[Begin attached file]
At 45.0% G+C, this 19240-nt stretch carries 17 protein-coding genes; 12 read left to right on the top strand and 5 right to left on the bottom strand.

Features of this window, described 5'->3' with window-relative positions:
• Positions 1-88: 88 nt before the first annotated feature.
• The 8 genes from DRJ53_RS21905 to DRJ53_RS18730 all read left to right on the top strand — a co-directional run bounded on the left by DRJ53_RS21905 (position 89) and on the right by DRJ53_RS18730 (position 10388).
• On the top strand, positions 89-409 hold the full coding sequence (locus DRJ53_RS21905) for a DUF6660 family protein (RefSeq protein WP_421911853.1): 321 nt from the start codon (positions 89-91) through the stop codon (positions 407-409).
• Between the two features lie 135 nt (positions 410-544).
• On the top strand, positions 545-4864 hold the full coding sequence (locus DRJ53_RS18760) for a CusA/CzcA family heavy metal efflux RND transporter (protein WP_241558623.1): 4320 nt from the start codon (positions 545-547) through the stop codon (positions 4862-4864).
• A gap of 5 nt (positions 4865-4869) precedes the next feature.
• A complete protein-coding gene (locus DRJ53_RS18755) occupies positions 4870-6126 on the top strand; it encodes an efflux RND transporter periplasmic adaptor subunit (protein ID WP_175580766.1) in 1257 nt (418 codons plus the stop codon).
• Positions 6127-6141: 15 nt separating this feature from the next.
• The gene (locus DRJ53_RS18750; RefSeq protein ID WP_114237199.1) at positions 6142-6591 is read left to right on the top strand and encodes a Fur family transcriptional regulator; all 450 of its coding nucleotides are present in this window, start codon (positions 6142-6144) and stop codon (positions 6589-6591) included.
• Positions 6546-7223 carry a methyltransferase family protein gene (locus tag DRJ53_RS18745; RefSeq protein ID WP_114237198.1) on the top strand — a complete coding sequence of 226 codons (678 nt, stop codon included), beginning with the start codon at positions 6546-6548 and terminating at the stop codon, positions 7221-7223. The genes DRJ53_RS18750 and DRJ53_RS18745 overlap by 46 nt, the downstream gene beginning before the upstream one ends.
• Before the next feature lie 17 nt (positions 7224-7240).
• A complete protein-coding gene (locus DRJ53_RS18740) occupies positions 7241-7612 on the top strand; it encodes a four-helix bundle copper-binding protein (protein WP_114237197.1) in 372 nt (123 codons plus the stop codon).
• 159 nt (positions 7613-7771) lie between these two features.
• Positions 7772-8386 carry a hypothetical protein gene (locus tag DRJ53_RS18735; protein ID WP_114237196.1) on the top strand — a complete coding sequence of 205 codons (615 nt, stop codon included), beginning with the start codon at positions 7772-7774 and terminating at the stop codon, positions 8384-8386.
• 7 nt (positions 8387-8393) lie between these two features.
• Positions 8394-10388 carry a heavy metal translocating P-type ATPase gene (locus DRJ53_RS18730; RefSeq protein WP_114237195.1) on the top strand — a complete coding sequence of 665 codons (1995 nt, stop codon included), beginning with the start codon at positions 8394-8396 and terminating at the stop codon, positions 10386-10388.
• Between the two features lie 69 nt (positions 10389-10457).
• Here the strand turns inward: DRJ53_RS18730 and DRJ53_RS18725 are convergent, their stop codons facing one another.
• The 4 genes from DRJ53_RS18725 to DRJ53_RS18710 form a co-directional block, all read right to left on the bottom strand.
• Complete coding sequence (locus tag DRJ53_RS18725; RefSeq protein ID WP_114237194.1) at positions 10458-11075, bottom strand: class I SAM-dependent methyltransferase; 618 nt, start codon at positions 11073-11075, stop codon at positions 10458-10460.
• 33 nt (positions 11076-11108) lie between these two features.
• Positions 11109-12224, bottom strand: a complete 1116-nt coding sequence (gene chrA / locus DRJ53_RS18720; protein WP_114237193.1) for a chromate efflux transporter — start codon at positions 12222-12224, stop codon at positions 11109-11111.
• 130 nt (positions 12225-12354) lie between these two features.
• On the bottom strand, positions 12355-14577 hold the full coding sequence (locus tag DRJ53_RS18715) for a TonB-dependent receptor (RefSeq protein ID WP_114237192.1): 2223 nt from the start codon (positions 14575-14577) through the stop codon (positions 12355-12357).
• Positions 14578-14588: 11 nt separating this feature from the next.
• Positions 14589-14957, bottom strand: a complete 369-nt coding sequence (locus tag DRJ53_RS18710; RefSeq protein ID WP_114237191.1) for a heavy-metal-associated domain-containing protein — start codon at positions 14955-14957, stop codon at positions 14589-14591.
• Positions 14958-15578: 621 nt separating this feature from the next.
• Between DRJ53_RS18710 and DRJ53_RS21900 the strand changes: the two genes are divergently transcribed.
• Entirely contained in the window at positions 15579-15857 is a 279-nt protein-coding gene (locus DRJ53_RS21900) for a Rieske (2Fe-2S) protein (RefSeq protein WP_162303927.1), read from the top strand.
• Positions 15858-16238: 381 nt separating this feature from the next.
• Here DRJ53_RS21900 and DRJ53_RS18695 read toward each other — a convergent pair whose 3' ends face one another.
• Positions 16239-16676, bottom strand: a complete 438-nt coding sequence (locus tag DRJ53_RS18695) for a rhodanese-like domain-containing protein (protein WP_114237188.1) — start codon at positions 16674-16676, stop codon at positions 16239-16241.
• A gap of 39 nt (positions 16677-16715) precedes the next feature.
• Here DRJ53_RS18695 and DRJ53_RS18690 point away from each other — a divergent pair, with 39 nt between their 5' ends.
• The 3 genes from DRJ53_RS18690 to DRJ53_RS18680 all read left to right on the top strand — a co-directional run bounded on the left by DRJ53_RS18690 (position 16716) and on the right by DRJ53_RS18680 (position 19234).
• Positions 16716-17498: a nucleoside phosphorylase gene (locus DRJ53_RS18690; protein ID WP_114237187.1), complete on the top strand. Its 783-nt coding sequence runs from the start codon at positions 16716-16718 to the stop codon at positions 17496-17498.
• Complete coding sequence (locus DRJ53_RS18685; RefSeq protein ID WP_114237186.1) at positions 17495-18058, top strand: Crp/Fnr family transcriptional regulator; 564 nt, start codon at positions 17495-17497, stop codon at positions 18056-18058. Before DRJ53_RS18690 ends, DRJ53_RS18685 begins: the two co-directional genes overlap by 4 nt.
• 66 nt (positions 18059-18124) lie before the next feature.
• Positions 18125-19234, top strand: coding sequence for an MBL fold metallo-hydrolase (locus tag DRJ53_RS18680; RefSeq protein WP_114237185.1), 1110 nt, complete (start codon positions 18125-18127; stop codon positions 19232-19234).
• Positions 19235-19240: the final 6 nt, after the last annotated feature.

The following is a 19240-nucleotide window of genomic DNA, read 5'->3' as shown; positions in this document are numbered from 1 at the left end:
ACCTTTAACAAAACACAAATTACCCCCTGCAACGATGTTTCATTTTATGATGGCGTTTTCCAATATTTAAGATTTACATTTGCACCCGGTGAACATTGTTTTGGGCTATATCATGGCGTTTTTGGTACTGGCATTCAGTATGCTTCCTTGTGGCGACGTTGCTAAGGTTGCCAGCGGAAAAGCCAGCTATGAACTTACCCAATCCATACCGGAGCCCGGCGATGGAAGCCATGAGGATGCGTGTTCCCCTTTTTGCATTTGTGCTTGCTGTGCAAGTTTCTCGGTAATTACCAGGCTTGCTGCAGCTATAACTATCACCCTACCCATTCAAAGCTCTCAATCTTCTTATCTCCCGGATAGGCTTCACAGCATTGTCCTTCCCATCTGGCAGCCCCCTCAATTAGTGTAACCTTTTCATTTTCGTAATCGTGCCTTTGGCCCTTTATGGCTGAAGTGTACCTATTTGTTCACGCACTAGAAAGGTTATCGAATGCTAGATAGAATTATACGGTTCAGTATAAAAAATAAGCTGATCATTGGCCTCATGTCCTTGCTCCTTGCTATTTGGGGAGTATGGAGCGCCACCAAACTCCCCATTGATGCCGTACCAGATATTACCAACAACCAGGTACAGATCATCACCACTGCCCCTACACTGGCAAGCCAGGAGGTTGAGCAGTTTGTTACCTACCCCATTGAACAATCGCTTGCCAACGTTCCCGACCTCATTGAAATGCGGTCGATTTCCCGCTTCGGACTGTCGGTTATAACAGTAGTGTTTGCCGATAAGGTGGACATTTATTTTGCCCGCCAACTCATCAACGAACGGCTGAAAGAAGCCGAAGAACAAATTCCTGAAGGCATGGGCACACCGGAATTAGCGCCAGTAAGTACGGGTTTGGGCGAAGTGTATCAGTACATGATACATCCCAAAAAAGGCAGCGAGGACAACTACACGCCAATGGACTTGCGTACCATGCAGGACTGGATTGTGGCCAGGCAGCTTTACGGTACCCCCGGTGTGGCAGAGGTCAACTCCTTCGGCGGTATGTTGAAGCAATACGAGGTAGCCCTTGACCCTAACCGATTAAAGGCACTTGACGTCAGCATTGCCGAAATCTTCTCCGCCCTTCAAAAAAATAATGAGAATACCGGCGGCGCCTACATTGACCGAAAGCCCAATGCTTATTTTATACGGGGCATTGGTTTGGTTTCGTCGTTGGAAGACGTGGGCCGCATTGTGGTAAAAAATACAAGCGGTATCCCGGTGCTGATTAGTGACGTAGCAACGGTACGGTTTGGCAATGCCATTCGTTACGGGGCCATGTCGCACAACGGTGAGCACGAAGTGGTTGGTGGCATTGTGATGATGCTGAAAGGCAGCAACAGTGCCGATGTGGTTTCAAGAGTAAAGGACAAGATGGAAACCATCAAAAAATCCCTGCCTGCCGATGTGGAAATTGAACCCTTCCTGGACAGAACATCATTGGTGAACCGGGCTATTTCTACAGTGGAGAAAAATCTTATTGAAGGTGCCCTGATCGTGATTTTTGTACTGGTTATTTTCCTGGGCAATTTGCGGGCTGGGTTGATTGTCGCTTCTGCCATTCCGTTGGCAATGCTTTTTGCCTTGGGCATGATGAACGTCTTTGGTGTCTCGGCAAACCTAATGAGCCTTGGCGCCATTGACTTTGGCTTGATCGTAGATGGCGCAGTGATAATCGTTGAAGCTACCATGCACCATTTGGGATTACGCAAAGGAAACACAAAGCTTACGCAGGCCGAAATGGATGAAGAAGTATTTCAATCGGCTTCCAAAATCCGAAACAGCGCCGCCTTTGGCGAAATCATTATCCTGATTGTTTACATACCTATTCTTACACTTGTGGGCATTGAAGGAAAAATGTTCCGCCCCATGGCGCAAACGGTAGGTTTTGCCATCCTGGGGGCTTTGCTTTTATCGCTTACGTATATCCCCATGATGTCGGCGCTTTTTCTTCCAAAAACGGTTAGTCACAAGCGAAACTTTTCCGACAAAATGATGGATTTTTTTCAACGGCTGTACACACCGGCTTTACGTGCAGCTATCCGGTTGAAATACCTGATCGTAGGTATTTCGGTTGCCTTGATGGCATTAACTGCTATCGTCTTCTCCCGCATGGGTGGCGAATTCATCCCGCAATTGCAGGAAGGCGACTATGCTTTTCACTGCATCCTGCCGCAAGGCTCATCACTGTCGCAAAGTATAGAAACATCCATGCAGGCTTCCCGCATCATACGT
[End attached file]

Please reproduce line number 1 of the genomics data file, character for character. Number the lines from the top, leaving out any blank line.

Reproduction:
At 45.0% G+C, this 19240-nt stretch carries 17 protein-coding genes; 12 read left to right on the top strand and 5 right to left on the bottom strand.